Reflections West

Wednesday 4:54 PM

Reflections West is a weekly radio program that presents the thoughts of writers and scholars on the American West. These thinkers pair their own thoughts with a passage from literature and history.

Reflections West podcast

Karli Larsen & Paul Zarzyski: Duped By The Earth's Edge

Apr 29, 2015

Karli Larsen is no stranger to U.S. Highway 2  between college in Missoula and home in northeastern Montana: 

"Over one thousand miles of radical backdrop, several weather systems and small intermittent towns make the round trip from the University of Montana to my home town of Culbertson, Montana more a voyage than a trip.

Naomi Kimbell & Willa Cather: Shedding Walls And Windows

Apr 22, 2015

Naomi Kimbell has always been fascinated by the view of the Rattlesnake Mountains, north of Missoula:

"As a child, I used to walk home backward so I could keep my eyes fixed on my section of the Rockies called the Rattlesnake.  I don’t know what it was I thought I wouldn’t see if I turned away but I knew I wanted the shape of the ridgelines in my eyes, though looking and seeing were never enough.  I wanted more than looking could give me and to be a part of what I saw.

Cassandra Falke & John Keats: One Sublime Moment

Apr 8, 2015
William Hilton the Younger. (British National Portrait Gallery)

Cassandra Falke recounts a sunlit moment shared with a coyote, above Santa Fe:

Micah Fields & Richard Hugo: Taking Stock

Apr 1, 2015

In the poetry of Richard Hugo, Micah Fields recognizes his own fascination with the ways that suffering is portrayed in art:

Clare Menahan & Annie Dillard: Startled Into Enchantment

Mar 25, 2015

Clare Menahan recalls a vivid encounter with a great horned owl:

Carson Becker & Stephen Dobyns: Shades Of The Past

Mar 18, 2015
courtesy of NMSU

Playwright Carson Becker reflects on the legendary packs of wild dogs that used to roam Butte, Montana:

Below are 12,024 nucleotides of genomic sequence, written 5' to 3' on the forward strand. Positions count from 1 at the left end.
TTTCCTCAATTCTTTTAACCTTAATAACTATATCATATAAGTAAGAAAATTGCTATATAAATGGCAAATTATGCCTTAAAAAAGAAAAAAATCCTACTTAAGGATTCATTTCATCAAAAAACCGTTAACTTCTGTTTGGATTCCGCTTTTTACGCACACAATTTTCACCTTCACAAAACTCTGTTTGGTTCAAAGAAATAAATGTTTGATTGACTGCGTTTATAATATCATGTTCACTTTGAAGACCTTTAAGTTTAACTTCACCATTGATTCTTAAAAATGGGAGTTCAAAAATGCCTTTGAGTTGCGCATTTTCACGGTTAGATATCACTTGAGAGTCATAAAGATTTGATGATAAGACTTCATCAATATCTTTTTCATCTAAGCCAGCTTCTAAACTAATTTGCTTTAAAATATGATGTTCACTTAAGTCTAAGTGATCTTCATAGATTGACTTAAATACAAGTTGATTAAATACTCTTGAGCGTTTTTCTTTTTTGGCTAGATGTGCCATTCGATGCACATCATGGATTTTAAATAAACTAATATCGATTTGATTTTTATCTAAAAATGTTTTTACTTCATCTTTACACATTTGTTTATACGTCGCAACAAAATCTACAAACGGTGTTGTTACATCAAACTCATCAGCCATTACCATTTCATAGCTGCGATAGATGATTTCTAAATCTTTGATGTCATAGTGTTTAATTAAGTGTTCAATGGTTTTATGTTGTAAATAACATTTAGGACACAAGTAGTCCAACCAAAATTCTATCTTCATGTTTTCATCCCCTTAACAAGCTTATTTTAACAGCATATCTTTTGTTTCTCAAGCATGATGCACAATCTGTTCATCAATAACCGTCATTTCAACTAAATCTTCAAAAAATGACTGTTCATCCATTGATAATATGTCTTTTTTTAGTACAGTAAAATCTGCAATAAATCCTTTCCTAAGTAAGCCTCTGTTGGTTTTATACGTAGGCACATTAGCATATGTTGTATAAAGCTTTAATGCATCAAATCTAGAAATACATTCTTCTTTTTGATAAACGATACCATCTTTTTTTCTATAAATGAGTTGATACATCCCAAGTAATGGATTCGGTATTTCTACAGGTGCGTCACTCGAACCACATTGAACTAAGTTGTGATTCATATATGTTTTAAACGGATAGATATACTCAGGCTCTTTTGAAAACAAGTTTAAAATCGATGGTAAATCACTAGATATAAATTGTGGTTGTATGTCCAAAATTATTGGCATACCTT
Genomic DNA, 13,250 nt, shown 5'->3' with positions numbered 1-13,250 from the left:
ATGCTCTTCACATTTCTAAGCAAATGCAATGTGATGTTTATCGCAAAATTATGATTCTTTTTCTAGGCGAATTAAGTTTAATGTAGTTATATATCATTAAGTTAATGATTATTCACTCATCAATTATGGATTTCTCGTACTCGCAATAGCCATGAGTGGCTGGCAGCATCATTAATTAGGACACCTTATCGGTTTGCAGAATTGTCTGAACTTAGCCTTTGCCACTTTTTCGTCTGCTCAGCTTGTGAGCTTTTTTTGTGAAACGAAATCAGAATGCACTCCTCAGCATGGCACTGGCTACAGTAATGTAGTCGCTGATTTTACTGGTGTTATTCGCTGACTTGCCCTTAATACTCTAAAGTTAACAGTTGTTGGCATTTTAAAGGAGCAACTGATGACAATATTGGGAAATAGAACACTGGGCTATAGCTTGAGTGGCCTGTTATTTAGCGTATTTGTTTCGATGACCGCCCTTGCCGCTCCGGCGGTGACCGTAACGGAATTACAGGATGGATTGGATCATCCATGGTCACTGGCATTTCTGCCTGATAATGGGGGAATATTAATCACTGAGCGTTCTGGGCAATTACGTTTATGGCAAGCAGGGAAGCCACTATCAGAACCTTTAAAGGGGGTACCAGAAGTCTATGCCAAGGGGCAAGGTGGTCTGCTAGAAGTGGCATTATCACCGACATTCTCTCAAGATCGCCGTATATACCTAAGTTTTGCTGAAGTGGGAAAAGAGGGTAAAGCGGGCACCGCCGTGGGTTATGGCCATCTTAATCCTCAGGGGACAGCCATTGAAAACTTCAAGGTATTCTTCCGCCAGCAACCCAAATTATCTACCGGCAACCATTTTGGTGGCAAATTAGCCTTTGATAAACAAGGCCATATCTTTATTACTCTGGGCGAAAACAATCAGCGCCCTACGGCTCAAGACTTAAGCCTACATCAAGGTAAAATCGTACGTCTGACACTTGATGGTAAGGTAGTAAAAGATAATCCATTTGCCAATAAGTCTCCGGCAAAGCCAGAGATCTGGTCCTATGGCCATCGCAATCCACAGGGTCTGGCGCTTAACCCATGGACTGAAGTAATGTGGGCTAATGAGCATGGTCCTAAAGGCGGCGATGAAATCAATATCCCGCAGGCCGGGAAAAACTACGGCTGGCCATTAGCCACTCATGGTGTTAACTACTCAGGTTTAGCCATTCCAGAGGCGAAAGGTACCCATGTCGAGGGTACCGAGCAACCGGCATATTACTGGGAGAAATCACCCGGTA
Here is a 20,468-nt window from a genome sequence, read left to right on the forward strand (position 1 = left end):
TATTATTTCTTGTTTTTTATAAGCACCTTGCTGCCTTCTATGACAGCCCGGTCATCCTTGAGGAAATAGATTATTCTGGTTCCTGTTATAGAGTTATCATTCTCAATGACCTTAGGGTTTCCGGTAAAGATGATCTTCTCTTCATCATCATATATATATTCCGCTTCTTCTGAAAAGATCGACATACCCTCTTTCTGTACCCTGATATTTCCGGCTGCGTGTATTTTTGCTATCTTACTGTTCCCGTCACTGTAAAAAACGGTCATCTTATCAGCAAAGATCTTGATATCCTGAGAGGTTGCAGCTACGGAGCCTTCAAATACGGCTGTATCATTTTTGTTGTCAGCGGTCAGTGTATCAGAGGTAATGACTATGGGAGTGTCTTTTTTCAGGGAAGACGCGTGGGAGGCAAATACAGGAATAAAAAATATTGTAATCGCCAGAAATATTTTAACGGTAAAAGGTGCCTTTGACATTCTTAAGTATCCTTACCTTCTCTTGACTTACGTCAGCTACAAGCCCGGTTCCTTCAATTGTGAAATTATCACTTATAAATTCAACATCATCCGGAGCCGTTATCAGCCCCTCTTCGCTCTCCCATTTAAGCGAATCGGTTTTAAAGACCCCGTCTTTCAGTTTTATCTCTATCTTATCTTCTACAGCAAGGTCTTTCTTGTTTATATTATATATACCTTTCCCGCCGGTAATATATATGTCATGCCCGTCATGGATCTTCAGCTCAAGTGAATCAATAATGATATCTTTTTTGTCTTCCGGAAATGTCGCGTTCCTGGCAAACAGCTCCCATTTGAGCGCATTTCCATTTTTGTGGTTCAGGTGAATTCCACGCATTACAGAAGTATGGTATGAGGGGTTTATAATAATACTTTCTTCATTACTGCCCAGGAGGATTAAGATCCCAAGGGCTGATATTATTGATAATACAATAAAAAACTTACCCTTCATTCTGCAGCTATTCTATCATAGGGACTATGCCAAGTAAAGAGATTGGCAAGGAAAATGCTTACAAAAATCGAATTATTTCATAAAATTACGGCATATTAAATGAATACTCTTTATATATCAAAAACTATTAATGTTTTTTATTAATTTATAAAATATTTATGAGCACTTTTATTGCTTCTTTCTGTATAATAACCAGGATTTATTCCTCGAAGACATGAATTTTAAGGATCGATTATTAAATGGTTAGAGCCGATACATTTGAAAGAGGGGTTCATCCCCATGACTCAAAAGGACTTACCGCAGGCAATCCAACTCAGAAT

"Sometimes, before I fall asleep, I’m reminded: packs of wild dogs once roamed Butte. Itinerant and prodigal, without manners, culture or restraint. Shadowing this hill I slumber on with their restlessness, hunger and complaint. Somehow I miss them, though we’ve never met. For years they were ignored. Then an urgent injunction was decreed. Funds were found, resources wrangled, fears overcome. A local dog catcher was crowned, and feral canines were quickly put to rope, to cage, to sleep.

David & Richard Moore: The Unknown

Mar 11, 2015
Philip Greene

Co-host David Moore remembers "driving the river road toward Duncan's Mills in the hills of the Coast Range of the Bay Area of California. My older brother would shriek and call it the "weee!" road for all its curves and plummets rising and falling. I remember standing on the back bench seat as a very small child while the grownups drove and smoked and talked in the front. (This was the Fifties.) The curl of cigarette smoke still looks and smells like comfort to me.

Ellen Baumler & Will James: Tales Plowed Under

Mar 10, 2015
Amon Carter Museum

Historian Ellen Baumler tells how Western artist Charlie Russell got his beloved horse, Monte, the bay pinto known originally as Paint:

Lowell Jaeger & David Ray: Dislocation And Endurance

Mar 4, 2015
Flickr user, Michael Lusk

Lowell Jaeger - poet, teacher and former co-host of "Big Sky Radio" and "Storylines Northwest" on MTPR - writes about migration: "Since the beginning, humans have migrated from place to place, crossing borders, sometimes legally, often not. Our ancestors had one thing in common: they were looking to better their lives...Each new arrival in the West was part of this larger human flow, hundreds of thousands of homesteaders and gold-seekers who braved the hardships of traversing mountain passes and great expanses of desolation."

Anticipating a "third wave" of American Indian writers, journalist and fiction author Adrian Jawort considers one of the rewards awaiting ambitious young Indian writers who make the leap from Montana to the outside world: "While living at home, they didn't believe that their own observations, insights, or even hardships counted to an indifferent world. But away from it, they experienced revelations about how unique their homeland is. Other people were truly fascinated and yearned to hear more about the area they came from."